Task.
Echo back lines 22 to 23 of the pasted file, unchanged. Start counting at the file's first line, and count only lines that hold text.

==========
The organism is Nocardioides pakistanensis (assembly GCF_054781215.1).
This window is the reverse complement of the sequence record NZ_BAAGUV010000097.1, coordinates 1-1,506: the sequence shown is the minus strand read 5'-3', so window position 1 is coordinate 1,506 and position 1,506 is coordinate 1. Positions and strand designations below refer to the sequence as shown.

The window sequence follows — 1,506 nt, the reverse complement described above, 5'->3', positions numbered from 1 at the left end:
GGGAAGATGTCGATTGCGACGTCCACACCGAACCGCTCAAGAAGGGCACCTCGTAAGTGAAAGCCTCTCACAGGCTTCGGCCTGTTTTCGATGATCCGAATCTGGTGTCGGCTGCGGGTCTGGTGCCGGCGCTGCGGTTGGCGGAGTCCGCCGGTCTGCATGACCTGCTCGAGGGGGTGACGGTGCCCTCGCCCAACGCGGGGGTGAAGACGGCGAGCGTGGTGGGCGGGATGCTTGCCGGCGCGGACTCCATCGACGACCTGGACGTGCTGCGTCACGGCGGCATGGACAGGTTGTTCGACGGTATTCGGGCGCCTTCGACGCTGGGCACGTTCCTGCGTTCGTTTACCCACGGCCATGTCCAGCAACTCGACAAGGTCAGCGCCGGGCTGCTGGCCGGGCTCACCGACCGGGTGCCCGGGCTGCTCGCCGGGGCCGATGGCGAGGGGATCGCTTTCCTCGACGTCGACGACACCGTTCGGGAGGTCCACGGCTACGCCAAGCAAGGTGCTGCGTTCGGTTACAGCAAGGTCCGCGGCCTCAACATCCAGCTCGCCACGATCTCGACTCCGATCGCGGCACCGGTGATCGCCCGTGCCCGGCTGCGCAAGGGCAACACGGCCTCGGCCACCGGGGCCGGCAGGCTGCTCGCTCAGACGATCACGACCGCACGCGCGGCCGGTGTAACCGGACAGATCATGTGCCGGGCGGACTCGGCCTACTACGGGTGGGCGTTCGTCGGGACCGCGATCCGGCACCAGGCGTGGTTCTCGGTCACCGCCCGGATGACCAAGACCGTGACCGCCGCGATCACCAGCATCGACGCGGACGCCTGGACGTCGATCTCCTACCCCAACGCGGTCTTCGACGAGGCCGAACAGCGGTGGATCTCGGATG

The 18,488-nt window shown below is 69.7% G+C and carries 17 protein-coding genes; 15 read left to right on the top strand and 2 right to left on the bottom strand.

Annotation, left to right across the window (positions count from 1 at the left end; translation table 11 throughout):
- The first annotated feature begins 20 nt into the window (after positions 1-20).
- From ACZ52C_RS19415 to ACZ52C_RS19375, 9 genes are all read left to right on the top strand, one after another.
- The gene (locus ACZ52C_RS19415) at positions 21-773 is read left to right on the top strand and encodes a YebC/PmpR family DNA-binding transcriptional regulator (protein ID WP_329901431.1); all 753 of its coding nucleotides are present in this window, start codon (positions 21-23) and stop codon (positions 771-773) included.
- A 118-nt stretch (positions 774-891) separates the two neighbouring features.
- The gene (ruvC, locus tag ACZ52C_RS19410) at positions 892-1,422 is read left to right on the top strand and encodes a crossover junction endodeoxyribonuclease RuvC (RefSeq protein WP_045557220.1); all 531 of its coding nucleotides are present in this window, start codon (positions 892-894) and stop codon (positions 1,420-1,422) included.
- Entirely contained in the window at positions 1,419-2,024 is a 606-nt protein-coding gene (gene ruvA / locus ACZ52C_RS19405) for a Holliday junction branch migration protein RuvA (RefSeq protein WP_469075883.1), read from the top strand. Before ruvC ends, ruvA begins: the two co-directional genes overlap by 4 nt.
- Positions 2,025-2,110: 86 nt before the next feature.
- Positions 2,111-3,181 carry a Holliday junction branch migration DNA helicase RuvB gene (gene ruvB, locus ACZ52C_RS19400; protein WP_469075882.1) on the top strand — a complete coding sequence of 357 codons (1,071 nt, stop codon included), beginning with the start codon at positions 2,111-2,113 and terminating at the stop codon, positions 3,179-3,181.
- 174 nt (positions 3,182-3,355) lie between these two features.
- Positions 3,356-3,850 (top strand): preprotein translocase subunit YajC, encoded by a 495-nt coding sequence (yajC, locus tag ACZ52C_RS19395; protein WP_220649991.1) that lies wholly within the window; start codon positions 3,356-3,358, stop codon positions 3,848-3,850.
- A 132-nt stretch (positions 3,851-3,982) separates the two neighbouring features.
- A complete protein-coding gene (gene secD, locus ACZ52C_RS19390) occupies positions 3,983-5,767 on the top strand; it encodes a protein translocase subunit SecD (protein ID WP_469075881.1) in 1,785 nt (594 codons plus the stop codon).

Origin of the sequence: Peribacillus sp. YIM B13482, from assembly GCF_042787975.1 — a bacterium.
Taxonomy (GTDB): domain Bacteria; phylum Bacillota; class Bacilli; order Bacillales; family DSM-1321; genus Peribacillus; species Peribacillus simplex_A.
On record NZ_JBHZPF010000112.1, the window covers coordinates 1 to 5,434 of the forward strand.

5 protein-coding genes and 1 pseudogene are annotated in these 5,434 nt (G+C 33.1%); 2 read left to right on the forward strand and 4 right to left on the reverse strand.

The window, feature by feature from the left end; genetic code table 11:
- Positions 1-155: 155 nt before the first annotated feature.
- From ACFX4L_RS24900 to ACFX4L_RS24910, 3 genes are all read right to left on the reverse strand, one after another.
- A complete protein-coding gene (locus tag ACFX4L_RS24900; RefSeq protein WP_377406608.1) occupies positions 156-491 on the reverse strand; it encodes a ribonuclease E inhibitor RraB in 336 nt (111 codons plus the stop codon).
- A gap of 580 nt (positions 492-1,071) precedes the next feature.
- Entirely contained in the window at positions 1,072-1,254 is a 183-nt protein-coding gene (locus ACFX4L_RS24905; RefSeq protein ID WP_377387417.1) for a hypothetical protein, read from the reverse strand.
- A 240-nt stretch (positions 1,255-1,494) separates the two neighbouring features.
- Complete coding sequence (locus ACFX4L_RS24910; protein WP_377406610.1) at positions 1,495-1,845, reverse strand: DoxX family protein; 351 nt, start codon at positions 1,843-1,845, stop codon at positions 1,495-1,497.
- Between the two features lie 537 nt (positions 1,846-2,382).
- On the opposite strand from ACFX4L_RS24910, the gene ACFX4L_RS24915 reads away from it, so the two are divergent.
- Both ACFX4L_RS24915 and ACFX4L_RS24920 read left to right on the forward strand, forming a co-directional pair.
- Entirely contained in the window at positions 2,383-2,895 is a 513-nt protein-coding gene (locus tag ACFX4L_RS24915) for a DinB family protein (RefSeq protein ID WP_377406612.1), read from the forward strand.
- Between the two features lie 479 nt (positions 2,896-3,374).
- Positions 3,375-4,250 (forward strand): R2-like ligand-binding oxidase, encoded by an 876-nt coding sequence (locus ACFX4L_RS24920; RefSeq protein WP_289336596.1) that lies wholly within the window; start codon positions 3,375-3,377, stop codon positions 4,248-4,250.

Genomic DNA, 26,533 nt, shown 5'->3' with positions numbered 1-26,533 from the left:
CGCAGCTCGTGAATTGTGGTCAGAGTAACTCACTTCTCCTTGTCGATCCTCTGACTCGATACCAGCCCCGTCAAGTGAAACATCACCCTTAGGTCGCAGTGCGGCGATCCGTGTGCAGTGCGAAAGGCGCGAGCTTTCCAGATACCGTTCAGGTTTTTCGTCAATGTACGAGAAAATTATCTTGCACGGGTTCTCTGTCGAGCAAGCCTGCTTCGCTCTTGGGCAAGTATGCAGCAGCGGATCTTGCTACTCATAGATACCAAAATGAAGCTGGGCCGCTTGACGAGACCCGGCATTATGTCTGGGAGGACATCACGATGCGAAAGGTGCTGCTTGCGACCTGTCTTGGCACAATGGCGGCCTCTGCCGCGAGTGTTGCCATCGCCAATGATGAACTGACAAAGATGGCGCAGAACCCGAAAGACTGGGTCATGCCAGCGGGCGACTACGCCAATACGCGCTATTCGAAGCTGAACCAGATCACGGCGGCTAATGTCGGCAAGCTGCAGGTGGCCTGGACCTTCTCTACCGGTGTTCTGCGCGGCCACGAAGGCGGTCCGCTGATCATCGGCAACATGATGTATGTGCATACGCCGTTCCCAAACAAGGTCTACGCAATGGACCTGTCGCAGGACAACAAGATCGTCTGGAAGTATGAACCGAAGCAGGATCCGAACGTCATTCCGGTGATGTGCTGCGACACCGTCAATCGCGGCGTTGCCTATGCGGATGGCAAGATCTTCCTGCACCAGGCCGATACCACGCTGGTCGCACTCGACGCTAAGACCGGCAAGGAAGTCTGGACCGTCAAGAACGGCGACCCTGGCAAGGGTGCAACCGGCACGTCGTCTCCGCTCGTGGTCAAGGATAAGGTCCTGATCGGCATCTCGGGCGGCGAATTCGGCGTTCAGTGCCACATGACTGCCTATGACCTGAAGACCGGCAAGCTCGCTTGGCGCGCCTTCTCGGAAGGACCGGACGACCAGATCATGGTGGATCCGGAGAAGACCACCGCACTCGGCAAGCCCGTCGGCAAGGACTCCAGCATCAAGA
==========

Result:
5 protein-coding genes and 1 pseudogene are annotated in these 5,434 nt (G+C 33.1%); 2 read left to right on the forward strand and 4 right to left on the reverse strand.

The window, feature by feature from the left end; genetic code table 11: